Vampires And Zombies, Oh My!

I just submitted my newest paper to the Journal of Spatial and Spatio-temporal Epidemiology. I know, I’m excited too.

This makes paper number 5 submitted in the last year, three of which have been published, 1 is currently under revision, and, well, I just submitted this one. W00t!

Sadly, I don’t think I’m going to be able to hit item #4 on my Not-So-Bucket-List list; that is, publish 5 papers in a year. But no worries, as I have several other papers in various stages of production. My aim is to get at least 2-3 of these finished by the end of the year and submitted to appropriate journals.

Anyway, for your entertainment I offer you the first four lines of the introduction:

Imagine a post-apocalyptic world divided into R geopolitical regions that have become overrun by diseased creatures who are neither alive or dead, who survive only on human flesh and blood, and who spread their disease to the uninfected with a single bite. We label each case of disease as undead (U). We also know that a case labeled as U is the result of one of two diseases; zombie-ism (Z), or vampirism (V). That is, we assume that there are multiple diseases (e.g., Z and V) leading to the same diagnosis (e.g., U).

That’s right folks, I opted to stick with my Vampire-Zombie example. Hopefully the reviewers enjoy this and don’t outright reject it based on a little tongue-in-cheek motivation.

For those wondering, this particular introduction leads to the following posterior distribution:

\begin{array}{ll}  \ln{p({\Theta,\Pi,\Omega}|Y,Z,X)} & \propto \displaystyle{\sum_{i,j,k=1}^{2,18,n}}\left\{z_{ijk}y_{ijk}(\gamma_{1}+\beta_{1}x_{ijk}+\Lambda_{1}u_{1j}+\Lambda_{2}u_{2j})\right.\\  {} & - z_{ijk}N_{ijk}\exp{(\gamma_{1}+\beta_{1}x_{ijk}+\Lambda_{1}u_{1j}+\Lambda_{2}u_{2j})}\\  {} & +(1-z_{ijk})y_{ijk}(\gamma_{2}+\beta_{2}x_{ijk}+\Lambda_{3}u_{2j})\\  {} & - (1-z_{ijk})N_{ijk}\exp{(\gamma_{2}+\beta_{2}x_{ijk}+\Lambda_{3}u_{2j})}\\  {} & \left.+ z_{ijk}\ln{\pi_{1}} + (1-z_{ijk})\ln{(1-\pi_{1})}\right\}\\  {} & -\frac{1}{2}\ln{\left|{\Sigma}_{\gamma}\right|}-\frac{1}{2}({\gamma}-{\mu}_{\gamma})^{t}{\Sigma}_{\gamma}^{-1}({\gamma}-{\mu}_{\gamma})\\  {} & -\frac{1}{2}\ln{\left|{\Sigma}_{\beta}\right|}-\frac{1}{2}({\beta}-{\mu}_{\beta})^{t}{\Sigma}_{\beta}^{-1}({\beta}-{\mu}_{\beta})\\  {} & -\frac{1}{2}\displaystyle{\sum_{i=1}^{2}\sum_{j=1}^{18}}\ln{(1-\zeta_{i}\xi_{j})}\\  {} & +\frac{1}{2}\displaystyle{\sum_{j,j^{\prime}}^{18}}(g_{1}^{2}+g_{2}^{2})u_{1,j}u_{1,j^{\prime}}{W}_{j,j^{\prime}}\\  {} & +\displaystyle{\sum_{j,j^{\prime}}^{18}}g_{2}g_{3}u_{1,j}u_{2,j^{\prime}}{W}_{j,j^{\prime}}\\  {} & +\frac{1}{2}\displaystyle{\sum_{j,j^{\prime}}^{18}}g_{3}^{2}u_{2,j}u_{2,j^{\prime}}{W}_{j,j^{\prime}}+2\ln{g_{3}}+\ln{g_{1}}\\  {} & -(\nu+3)\ln{(g_{1}g_{3})}-\frac{\nu}{20}\left(\frac{g_{1}^{2}+g_{2}^{2}+g_{3}^{2}}{g_{1}^{2}g_{3}^{2}}\right)+2\ln{g_{3}}\\  {} & -(\nu+3)\ln{(\Lambda_{1}\Lambda_{3})}-\frac{\nu}{20}\left(\frac{\Lambda_{1}^{2}+ \Lambda_{2}^{2}+ \Lambda_{3}^{2}}{\Lambda_{1}^{2} \Lambda_{3}^{2}}\right)+2\ln{\Lambda_{3}}\\  {} & +\ln{g_{1}}+\ln{\Lambda_{1}}.  \end{array},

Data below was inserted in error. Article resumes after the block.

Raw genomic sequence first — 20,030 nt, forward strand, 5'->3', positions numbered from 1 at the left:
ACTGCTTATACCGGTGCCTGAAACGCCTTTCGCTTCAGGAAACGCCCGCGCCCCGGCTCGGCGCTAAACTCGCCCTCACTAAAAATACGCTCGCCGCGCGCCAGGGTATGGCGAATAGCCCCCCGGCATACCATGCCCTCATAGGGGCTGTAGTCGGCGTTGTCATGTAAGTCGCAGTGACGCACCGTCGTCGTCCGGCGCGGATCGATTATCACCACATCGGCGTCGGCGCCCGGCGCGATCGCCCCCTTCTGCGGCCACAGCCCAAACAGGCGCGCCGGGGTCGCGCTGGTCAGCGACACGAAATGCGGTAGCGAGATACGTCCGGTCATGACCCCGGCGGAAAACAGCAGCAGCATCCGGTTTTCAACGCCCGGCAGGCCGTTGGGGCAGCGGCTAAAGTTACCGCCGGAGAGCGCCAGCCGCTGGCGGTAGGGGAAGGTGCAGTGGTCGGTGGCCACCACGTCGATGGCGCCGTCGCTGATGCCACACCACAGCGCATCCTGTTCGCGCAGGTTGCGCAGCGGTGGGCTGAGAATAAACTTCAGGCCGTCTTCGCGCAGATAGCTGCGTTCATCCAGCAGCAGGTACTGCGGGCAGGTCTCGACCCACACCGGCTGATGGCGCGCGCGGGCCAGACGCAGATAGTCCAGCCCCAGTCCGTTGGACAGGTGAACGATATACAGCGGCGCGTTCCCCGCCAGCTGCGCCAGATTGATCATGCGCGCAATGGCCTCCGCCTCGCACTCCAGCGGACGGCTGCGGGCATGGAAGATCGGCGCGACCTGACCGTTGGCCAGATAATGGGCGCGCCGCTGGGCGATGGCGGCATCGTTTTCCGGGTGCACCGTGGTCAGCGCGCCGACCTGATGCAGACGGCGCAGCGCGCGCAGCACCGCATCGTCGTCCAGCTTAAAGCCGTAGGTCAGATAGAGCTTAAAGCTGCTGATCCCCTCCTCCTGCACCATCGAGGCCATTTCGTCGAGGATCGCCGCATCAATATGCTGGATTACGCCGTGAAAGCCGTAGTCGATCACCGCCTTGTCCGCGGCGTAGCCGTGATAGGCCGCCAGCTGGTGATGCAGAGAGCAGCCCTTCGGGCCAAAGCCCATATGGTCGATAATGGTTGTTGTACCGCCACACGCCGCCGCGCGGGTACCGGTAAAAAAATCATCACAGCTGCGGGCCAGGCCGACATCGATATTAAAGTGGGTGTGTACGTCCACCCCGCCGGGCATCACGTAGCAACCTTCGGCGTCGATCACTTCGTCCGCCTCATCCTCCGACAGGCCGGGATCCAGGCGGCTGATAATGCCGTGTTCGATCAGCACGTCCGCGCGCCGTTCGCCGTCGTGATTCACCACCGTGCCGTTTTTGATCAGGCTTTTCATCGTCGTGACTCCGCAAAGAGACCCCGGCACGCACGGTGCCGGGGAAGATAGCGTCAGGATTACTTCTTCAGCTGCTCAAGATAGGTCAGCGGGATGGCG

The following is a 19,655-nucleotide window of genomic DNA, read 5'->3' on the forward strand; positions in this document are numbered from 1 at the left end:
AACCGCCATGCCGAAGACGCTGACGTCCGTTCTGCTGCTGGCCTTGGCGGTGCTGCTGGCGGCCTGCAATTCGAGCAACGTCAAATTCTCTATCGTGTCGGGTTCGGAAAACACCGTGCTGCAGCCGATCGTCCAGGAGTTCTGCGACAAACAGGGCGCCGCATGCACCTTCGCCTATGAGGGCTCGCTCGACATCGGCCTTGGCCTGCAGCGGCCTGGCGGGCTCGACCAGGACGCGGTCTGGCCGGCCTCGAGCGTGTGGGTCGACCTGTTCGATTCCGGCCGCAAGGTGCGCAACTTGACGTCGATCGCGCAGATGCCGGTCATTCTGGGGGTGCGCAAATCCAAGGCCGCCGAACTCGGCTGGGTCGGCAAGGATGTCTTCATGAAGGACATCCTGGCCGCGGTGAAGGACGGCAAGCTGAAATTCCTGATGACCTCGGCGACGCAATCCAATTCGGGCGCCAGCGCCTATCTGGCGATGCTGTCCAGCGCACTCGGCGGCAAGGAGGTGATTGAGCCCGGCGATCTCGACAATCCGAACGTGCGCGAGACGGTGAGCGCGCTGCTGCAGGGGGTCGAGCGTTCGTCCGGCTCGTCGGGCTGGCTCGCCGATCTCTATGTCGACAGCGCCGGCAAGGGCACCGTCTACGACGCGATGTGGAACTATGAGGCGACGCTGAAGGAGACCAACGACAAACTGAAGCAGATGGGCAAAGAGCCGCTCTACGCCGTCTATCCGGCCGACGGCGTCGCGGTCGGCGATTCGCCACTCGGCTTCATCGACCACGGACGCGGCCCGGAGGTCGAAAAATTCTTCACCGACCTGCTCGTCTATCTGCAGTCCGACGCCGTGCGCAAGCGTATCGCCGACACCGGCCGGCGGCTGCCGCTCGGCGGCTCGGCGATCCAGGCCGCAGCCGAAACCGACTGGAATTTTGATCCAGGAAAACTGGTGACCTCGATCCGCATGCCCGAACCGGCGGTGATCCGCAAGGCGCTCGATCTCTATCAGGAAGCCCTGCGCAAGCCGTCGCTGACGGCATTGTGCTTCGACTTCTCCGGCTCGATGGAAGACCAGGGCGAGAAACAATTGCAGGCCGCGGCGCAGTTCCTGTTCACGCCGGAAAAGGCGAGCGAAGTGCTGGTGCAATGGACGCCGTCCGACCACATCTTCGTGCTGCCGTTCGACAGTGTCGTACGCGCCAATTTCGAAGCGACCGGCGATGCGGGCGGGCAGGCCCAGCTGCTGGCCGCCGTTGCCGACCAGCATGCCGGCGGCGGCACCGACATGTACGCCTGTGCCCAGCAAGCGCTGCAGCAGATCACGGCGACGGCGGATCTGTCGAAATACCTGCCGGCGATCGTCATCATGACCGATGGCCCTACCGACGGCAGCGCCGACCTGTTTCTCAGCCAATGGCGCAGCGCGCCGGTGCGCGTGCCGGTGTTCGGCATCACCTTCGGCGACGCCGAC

Pretty, isn’t it?


3 Comments Add yours

  1. Beth says:

    Your posterior is very pretty.

    1. dangillis says:

      Why thank you. Thank you very much.

  2. Michael says:

    In a meta-post sense, this is a very interesting post as it concludes with: “…the following posterior distribution…said distribution…Pretty, isn’t it?…Thank You Mr. Oxycodone”.
    My posterior doesn’t look anything like that and thus, I must be missing Mr. Oxycodone.

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